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Anais Brasileiros de Dermatologia

On-line version ISSN 1806-4841

An. Bras. Dermatol. vol.79 no.6 Rio de Janeiro Nov./Dec. 2004

http://dx.doi.org/10.1590/S0365-05962004000600007 

CASE REPORT

 

Laser and intense pulsed light - Induction and treatment of allergic reactions related to tattoos*

 

 

Tatiana SacksI; Carlos BarcauiII

IDermatology "Specialist", with the Brazilian Society of Dermatology
IIMaster's Degree in Dermatology (Sao Paulo Federal University)

Correspondence

 

 


ABSTRACT

The authors describe two cases of allergic reactions related to tattoos, in which laser and intense pulsed light had an important role in inducing and treating these allergic reactions. In the first case, the patient developed eczematous lesions at the site of the red pigment used in tattooing. After several unsuccessful therapeutic attempts, intense pulsed light was used. It successfully removed the red pigment and treated the allergy symptoms. In the second case, the authors describe a case of anaphylactic reaction precipitated by the long pulse Nd:YAD laser.

Key words: hypersensitivity; lasers; tattooing.


 

 

INTRODUCTION

Tattoos are permanent figures or inscriptions produced by introducing exogenous pigments into the skin. The procedure involves placing the pigment on the skin with disposable needles adaptable for use in electrical devices injecting the material into the dermis. The most commonly used pigments are carbon, mercury sulphide, vegetable dyes, cobalt, cadmium oxide, chrome oxide, ochre and iron oxide.1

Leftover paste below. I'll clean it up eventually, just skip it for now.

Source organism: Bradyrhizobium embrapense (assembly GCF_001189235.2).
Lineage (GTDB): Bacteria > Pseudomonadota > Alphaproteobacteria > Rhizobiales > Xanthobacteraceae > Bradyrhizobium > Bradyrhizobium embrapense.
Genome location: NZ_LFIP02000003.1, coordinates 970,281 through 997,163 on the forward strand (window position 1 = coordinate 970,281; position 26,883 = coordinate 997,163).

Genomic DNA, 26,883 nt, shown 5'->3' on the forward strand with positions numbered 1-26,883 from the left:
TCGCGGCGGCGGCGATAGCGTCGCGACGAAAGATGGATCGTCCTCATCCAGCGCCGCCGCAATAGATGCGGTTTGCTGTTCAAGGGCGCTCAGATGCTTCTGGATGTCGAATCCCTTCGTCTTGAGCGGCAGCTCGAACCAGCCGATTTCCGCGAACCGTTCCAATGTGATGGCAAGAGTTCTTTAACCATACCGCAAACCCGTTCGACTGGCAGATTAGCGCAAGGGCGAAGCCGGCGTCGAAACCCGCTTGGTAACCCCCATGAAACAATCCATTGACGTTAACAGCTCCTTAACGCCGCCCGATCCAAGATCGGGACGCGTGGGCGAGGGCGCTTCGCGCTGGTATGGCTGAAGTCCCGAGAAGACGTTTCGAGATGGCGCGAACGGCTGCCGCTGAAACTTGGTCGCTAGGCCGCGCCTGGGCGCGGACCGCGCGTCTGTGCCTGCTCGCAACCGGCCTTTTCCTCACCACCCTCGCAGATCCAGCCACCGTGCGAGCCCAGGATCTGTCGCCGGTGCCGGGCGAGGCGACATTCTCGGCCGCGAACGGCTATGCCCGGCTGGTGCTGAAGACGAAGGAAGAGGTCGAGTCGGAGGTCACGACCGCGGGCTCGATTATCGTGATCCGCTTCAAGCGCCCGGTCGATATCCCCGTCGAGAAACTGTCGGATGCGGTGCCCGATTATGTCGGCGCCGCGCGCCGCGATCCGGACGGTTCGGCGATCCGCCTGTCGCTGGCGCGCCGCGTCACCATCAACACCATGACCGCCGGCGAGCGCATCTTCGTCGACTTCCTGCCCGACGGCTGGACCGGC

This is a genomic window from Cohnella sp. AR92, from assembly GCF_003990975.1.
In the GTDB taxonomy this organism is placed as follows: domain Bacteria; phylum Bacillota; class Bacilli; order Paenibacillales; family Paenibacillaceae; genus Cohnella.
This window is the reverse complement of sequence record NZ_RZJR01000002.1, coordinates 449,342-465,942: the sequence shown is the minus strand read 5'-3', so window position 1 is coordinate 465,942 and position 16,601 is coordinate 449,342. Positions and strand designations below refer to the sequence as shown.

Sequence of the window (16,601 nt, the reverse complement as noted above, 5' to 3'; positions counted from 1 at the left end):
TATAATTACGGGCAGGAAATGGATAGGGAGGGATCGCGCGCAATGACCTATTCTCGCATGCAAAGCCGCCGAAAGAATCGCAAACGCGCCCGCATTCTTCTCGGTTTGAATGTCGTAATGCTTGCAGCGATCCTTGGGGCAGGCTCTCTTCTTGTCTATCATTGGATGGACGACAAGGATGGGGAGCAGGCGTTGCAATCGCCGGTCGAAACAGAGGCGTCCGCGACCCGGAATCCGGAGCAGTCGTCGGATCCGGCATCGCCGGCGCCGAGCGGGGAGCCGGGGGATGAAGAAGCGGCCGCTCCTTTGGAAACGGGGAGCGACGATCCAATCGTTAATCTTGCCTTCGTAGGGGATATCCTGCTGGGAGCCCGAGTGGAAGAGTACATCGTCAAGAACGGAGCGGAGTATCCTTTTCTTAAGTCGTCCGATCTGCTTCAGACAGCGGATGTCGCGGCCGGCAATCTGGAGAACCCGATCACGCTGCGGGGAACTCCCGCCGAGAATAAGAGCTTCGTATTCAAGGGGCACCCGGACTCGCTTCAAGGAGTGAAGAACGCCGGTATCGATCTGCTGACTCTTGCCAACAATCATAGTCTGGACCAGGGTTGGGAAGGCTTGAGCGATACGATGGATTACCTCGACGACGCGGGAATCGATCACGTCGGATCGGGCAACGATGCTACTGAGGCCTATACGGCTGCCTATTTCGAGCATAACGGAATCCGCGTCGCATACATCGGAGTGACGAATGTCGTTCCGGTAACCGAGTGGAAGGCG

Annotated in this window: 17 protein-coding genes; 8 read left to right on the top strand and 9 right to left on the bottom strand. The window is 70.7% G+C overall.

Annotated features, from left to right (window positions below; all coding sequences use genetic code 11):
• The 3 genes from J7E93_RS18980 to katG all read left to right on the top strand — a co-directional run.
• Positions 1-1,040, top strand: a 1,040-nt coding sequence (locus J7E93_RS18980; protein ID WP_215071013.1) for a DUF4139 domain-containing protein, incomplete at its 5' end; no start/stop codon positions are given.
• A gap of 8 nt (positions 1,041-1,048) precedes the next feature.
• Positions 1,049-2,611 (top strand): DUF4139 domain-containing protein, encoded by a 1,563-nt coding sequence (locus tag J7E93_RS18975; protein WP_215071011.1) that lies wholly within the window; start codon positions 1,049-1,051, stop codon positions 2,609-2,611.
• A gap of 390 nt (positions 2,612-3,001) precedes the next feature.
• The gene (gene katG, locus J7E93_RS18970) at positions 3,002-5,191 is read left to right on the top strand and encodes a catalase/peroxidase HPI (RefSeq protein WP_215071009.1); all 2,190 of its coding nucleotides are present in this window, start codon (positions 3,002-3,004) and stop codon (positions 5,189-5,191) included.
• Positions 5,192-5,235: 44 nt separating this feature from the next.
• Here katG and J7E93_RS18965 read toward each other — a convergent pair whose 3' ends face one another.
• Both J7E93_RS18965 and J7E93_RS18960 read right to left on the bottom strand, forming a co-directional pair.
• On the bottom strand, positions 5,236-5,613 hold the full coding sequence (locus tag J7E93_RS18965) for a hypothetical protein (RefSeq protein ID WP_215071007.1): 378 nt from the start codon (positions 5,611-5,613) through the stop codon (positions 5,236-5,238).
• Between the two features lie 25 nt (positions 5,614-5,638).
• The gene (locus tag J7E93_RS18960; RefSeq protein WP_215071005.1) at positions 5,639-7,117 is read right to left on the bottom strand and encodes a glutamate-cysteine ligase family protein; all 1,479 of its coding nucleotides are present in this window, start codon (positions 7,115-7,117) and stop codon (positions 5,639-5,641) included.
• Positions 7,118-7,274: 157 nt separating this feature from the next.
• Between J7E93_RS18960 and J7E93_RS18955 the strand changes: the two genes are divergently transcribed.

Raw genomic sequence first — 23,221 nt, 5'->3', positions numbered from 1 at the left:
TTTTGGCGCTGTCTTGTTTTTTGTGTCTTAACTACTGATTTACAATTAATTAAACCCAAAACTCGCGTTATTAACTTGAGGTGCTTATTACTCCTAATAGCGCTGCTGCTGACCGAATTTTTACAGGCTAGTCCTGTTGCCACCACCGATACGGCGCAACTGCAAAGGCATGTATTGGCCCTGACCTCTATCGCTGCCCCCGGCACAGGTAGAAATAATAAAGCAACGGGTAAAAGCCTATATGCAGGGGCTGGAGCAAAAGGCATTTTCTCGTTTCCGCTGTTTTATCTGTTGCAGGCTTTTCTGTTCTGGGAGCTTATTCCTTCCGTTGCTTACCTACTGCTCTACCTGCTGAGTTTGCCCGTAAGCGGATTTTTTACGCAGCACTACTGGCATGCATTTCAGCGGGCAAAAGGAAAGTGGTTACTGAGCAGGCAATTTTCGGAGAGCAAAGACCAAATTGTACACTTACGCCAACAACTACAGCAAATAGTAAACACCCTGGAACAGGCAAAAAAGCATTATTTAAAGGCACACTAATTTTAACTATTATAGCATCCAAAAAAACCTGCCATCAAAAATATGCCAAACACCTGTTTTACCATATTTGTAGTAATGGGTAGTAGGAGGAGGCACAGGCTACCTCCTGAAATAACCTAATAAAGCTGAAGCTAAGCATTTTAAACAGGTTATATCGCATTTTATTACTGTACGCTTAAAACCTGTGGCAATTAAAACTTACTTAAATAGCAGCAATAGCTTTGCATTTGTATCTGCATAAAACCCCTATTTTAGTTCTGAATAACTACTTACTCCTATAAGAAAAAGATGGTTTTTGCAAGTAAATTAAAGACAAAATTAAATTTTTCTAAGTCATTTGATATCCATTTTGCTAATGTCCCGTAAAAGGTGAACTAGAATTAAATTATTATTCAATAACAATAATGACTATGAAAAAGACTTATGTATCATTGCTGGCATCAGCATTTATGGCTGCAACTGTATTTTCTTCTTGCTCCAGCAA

Three reaction categories can be cited as covering the complications that may arise in the procedure: 1) allergies,2 with the appearance of eczematous lesions at the site of the tattoo, possibly caused by a hypersensitive reaction mediated by cells;3 granulomatous,4 lichenoid;5 2) lesions caused by inoculation;6 infections like hepatitis, HIV, tuberculosis, syphilis,7,8 when not performed with disposable needles; pyodermitis resulting from bad asepsis; 3) coincidental lesions. Apart from this, hypertrophic and keloidal scars might occur.

Traditional therapeutic methods include surgical exeresis, dermabrasion, salabrasion, cryosurgery and lasertherapy. With the exception of non-ablative lasers, these methods caused necrosis of the epidermis and upper dermis, with the elimination of the pigment, followed by re-epithelization. By causing tissue destruction, scarring often results. Selective lasers, used non-ablatively, have been successful in removing tattoos with a low risk of complications, although scars, dyschromias and allergic reactions have been described.